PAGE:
Fishing groups have “Day of Action” to help fishermen access COVID-19 aid

On Friday, 24 April, as U.S. President Donald Trump signed an extension of small business COVID-19 relief programs into law, a national group of independent fishermen set aside the day to make sure they and their colleagues had access to the programs designed to keep small businesses afloat during the pandemic.

It comes a day after the Maine Coast Fishermen’s Association and others held a webinar for fishermen and crew members on the packages available to them.

The Fishing Communities Coalition called Friday a “Day of Action” for those individuals they say missed out on federal relief programs. Organizations within the coalition will have experts available to their members to help them apply for COVID-19 aid.

“Fishermen have been hit hard by the COVID-19 closure of restaurants and fish markets, but because many are fishing – albeit for substantially lower prices – they have not yet applied for CARES Act assistance,” said Linda Behnken, the executive director of the Alaska Longline Fishermen’s Association, in a statement. “The time to apply is now. FCC member groups and volunteers are standing by to assist.”

On Friday, the Paycheck Protection Program (PPP) received more than USD 300 billion (EUR 277 billion) in additional funding for small businesses and the Economic Injury Disaster Loan (EIDL) program received another USD 50 billion (EUR 46 billion).

The PPP initiative is a forgivable loan program designed for businesses with less than 500 employees to help them keep workers on the payroll. Independent contract workers are also eligible for the funding, but during the first round of PPP loans, federal regulations forced them to wait a week after businesses started filing to apply for funding.

PPP loans are capped at 10 weeks of payroll funding. While no loan can exceed USD 10 million (EUR 9.2 million), the average approved amount is far less than that.

That round of loan funding, which totaled USD 349 billion (EUR 323 billion), was exhausted in less than two weeks.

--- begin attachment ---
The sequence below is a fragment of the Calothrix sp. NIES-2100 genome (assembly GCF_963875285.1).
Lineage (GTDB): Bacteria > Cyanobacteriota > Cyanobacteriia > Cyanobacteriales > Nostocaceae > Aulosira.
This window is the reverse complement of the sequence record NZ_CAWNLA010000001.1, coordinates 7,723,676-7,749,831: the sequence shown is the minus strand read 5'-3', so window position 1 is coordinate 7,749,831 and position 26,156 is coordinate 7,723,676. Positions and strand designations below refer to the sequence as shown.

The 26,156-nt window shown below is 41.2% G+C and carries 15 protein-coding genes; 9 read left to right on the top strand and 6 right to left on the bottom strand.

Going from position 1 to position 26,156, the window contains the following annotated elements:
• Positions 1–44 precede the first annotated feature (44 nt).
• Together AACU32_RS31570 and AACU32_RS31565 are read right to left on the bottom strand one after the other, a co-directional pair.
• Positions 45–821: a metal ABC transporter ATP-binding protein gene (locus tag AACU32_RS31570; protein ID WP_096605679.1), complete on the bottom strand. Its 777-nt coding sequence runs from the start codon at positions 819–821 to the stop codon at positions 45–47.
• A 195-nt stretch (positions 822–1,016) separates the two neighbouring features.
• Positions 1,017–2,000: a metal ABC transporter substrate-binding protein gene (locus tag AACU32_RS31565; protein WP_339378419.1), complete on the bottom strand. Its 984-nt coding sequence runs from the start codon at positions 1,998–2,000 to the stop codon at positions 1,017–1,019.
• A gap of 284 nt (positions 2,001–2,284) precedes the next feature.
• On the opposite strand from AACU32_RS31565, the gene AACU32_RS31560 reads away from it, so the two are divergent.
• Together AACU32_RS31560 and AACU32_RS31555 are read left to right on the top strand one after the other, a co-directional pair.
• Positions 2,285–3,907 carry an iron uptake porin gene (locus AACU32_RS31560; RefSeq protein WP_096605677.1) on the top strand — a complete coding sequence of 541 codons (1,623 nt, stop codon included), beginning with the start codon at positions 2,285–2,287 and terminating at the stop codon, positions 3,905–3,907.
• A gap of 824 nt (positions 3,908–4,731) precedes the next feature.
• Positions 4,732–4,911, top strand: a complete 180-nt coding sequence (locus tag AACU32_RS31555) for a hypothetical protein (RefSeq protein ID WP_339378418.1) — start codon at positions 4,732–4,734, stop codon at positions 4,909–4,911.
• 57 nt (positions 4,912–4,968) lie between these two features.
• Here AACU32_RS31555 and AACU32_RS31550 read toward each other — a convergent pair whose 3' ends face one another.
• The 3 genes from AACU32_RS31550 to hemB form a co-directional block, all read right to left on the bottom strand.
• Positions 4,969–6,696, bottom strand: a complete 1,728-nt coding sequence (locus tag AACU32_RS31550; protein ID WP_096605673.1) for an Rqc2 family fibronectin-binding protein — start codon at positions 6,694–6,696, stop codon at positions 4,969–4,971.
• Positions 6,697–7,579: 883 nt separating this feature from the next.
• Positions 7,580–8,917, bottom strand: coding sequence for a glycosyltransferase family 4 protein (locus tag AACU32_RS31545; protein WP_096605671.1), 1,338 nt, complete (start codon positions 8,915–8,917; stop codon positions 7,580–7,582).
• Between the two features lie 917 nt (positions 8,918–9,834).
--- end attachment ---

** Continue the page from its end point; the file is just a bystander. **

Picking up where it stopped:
“Fishermen were left behind in the first round of funding,” said Ben Martens, executive director of the Maine Coast Fishermen's Association in the release. “Most couldn’t even apply for the first week, so we want to do everything we can to lower the barriers for community-based fishermen to participate in the opportunities that the CARES Act is providing. We are incredibly thankful for our volunteers who are able to lend a helping hand through this time of crisis.”

Banking industry leaders fear the new round of PPP loan funding will evaporate in a matter of days. Last Saturday 18 April, Consumer Bankers Association President and CEO Richard Hunt tweeted that demand for the PPP loans totaled a minimum of USD 1 trillion.

EIDL loans, which help cover six months of operational expenses, are capped at USD 2 million (EUR 1.8 million) per applicant. Those loans aren’t forgivable. However, applicants can also receive a forgivable cash advance of USD 1,000 (EUR 926) per employee up to 10 workers. The cash advance is available to applicants even if they’re not approved for an EIDL loan.

Assistance for those belonging to FCC organizations can be found at the following: Alaska Longline Fishermen’s Association: COVID-19 Fishermen Resources and Assistance;  Alaska Marine Conservation Council: COVID-19 Resources for Fishermen;  Cape Cod Commercial Fishermen’s Alliance: COVID-19 Fishermen Resources and Information;  Gulf of Mexico Reef Fish Shareholders’ Alliance: Information Regarding COVID-19 Response and Assistance; and Maine Coast Fishermen’s Association: COVID-19 Pandemic Resources.

“Much like farmers and ranchers, commercial fishermen help feed America,” said Eric Brazer, deputy director of the Gulf of Mexico Reef Fish Shareholders’ Alliance. “Now, perhaps more than ever, commercial fishermen need a lifeline to help get them through this global crisis and back to work. CARES Act funds are a critical piece and the FCC is doing everything it can to make sure that commercial fishermen aren’t forgotten.” 

The coalition isn’t the only resource available for fishermen and seafood companies seeking COVID-19 aid. Saving Seafood is working with a number of port authorities, businesses and other key stakeholders to provide a portal with information about such issues as financial programs, worker visas and disaster declarations that’s updated as new information becomes available. 

“We immediately upon the declaration of the national emergency, reached out and heard from about 150 organizations and companies who communicated their concerns,” Saving Seafood Executive Director Bob Vanasse told SeafoodSource on Friday. He noted those issued helped develop the portal sections.

In addition, Vanasse added that his group is working with Congressional and White House officials to convey seafood industry concerns. That includes working on ways for fishing vessel owners to apply for PPP funding when the workers aboard the boats are independent contractors.

Photo courtesy of Maine Lobster Marketing Collaborative 


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